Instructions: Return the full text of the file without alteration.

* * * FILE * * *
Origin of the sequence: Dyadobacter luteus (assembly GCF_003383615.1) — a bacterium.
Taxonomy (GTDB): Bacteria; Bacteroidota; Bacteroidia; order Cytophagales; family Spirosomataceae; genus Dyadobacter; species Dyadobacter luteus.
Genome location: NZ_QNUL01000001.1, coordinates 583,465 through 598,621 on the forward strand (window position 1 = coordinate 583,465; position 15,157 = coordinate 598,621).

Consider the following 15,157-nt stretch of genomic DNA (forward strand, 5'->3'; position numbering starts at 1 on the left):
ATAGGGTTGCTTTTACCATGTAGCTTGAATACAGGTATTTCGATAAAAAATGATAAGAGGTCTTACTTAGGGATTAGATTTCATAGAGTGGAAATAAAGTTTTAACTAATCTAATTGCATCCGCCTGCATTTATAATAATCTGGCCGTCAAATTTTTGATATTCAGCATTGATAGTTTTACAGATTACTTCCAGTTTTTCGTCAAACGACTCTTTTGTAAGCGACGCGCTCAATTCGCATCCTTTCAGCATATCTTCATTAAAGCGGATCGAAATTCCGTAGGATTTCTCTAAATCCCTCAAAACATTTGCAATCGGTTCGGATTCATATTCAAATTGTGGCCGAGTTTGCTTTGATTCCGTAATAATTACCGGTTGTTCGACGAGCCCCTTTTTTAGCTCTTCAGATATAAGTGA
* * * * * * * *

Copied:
Origin of the sequence: Dyadobacter luteus (assembly GCF_003383615.1) — a bacterium.
Taxonomy (GTDB): Bacteria; Bacteroidota; Bacteroidia; order Cytophagales; family Spirosomataceae; genus Dyadobacter; species Dyadobacter luteus.
Genome location: NZ_QNUL01000001.1, coordinates 583,465 through 598,621 on the forward strand (window position 1 = coordinate 583,465; position 15,157 = coordinate 598,621).

Consider the following 15,157-nt stretch of genomic DNA (forward strand, 5'->3'; position numbering starts at 1 on the left):
ATAGGGTTGCTTTTACCATGTAGCTTGAATACAGGTATTTCGATAAAAAATGATAAGAGGTCTTACTTAGGGATTAGATTTCATAGAGTGGAAATAAAGTTTTAACTAATCTAATTGCATCCGCCTGCATTTATAATAATCTGGCCGTCAAATTTTTGATATTCAGCATTGATAGTTTTACAGATTACTTCCAGTTTTTCGTCAAACGACTCTTTTGTAAGCGACGCGCTCAATTCGCATCCTTTCAGCATATCTTCATTAAAGCGGATCGAAATTCCGTAGGATTTCTCTAAATCCCTCAAAACATTTGCAATCGGTTCGGATTCATATTCAAATTGTGGCCGAGTTTGCTTTGATTCCGTAATAATTACCGGTTGTTCGACGAGCCCCTTTTTTAGCTCTTCAGATATAAGTGA